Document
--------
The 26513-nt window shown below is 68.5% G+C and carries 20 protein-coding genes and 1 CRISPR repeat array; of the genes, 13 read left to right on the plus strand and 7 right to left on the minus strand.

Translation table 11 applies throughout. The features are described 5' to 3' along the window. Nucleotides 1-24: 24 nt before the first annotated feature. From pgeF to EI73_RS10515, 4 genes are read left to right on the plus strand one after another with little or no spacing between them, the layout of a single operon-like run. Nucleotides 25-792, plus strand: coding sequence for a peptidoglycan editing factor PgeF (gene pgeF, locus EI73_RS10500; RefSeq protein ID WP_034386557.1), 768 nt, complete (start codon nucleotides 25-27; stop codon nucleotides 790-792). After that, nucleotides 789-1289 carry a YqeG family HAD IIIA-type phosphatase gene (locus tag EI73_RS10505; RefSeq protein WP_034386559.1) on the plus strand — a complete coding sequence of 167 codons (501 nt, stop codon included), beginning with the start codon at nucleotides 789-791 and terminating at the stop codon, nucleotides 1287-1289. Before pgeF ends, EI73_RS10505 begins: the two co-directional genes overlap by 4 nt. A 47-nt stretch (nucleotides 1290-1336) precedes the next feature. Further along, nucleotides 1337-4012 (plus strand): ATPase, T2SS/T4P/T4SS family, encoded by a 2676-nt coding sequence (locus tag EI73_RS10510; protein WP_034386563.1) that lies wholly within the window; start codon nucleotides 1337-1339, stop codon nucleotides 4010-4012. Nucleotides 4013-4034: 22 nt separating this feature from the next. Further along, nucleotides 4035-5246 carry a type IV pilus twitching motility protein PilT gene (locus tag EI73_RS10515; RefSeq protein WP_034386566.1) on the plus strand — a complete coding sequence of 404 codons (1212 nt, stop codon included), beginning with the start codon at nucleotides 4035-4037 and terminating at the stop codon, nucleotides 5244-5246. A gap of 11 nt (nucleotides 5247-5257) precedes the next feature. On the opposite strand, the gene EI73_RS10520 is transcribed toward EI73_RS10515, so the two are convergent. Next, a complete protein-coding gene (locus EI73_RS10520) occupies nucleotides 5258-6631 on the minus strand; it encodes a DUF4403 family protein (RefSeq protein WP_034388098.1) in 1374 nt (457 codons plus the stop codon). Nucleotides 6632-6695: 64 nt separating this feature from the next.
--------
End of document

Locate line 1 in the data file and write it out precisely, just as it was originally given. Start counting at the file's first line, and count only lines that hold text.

The 26513-nt window shown below is 68.5% G+C and carries 20 protein-coding genes and 1 CRISPR repeat array; of the genes, 13 read left to right on the plus strand and 7 right to left on the minus strand.